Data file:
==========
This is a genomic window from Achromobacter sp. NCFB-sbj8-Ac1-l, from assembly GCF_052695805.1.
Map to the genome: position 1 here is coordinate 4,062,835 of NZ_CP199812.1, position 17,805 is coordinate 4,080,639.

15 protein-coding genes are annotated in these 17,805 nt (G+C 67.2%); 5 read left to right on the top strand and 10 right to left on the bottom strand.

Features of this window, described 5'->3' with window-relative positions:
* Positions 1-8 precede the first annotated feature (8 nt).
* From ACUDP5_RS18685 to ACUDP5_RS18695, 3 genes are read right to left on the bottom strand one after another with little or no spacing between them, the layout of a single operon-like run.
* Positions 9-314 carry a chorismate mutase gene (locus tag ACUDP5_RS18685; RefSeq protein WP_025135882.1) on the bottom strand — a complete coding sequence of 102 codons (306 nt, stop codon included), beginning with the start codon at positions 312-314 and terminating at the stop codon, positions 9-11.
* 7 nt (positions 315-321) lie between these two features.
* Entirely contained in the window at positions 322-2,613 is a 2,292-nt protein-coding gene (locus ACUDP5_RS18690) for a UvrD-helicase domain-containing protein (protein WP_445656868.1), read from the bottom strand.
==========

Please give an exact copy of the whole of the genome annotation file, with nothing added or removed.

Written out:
This is a genomic window from Achromobacter sp. NCFB-sbj8-Ac1-l, from assembly GCF_052695805.1.
Map to the genome: position 1 here is coordinate 4,062,835 of NZ_CP199812.1, position 17,805 is coordinate 4,080,639.

15 protein-coding genes are annotated in these 17,805 nt (G+C 67.2%); 5 read left to right on the top strand and 10 right to left on the bottom strand.

Features of this window, described 5'->3' with window-relative positions:
* Positions 1-8 precede the first annotated feature (8 nt).
* From ACUDP5_RS18685 to ACUDP5_RS18695, 3 genes are read right to left on the bottom strand one after another with little or no spacing between them, the layout of a single operon-like run.
* Positions 9-314 carry a chorismate mutase gene (locus tag ACUDP5_RS18685; RefSeq protein WP_025135882.1) on the bottom strand — a complete coding sequence of 102 codons (306 nt, stop codon included), beginning with the start codon at positions 312-314 and terminating at the stop codon, positions 9-11.
* 7 nt (positions 315-321) lie between these two features.
* Entirely contained in the window at positions 322-2,613 is a 2,292-nt protein-coding gene (locus ACUDP5_RS18690) for a UvrD-helicase domain-containing protein (protein WP_445656868.1), read from the bottom strand.